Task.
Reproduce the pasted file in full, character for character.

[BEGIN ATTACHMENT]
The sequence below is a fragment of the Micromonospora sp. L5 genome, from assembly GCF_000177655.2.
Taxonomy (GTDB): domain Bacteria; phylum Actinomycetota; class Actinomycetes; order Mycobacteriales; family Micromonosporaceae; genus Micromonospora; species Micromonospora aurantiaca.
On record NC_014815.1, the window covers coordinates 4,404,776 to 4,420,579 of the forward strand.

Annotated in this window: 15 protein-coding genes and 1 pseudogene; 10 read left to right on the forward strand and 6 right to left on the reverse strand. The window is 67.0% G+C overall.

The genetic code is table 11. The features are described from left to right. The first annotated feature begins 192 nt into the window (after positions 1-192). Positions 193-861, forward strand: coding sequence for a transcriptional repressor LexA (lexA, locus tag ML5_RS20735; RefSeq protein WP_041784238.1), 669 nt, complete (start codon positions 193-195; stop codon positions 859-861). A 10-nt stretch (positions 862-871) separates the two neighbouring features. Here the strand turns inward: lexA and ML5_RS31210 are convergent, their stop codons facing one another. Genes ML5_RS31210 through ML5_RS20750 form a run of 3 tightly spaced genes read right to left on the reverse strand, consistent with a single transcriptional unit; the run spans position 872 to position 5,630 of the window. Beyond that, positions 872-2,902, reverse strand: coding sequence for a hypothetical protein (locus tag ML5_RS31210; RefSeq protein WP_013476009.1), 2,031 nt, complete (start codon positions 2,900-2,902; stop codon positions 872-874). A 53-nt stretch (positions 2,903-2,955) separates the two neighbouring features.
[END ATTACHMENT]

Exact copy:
The sequence below is a fragment of the Micromonospora sp. L5 genome, from assembly GCF_000177655.2.
Taxonomy (GTDB): domain Bacteria; phylum Actinomycetota; class Actinomycetes; order Mycobacteriales; family Micromonosporaceae; genus Micromonospora; species Micromonospora aurantiaca.
On record NC_014815.1, the window covers coordinates 4,404,776 to 4,420,579 of the forward strand.

Annotated in this window: 15 protein-coding genes and 1 pseudogene; 10 read left to right on the forward strand and 6 right to left on the reverse strand. The window is 67.0% G+C overall.

The genetic code is table 11. The features are described from left to right. The first annotated feature begins 192 nt into the window (after positions 1-192). Positions 193-861, forward strand: coding sequence for a transcriptional repressor LexA (lexA, locus tag ML5_RS20735; RefSeq protein WP_041784238.1), 669 nt, complete (start codon positions 193-195; stop codon positions 859-861). A 10-nt stretch (positions 862-871) separates the two neighbouring features. Here the strand turns inward: lexA and ML5_RS31210 are convergent, their stop codons facing one another. Genes ML5_RS31210 through ML5_RS20750 form a run of 3 tightly spaced genes read right to left on the reverse strand, consistent with a single transcriptional unit; the run spans position 872 to position 5,630 of the window. Beyond that, positions 872-2,902, reverse strand: coding sequence for a hypothetical protein (locus tag ML5_RS31210; RefSeq protein WP_013476009.1), 2,031 nt, complete (start codon positions 2,900-2,902; stop codon positions 872-874). A 53-nt stretch (positions 2,903-2,955) separates the two neighbouring features.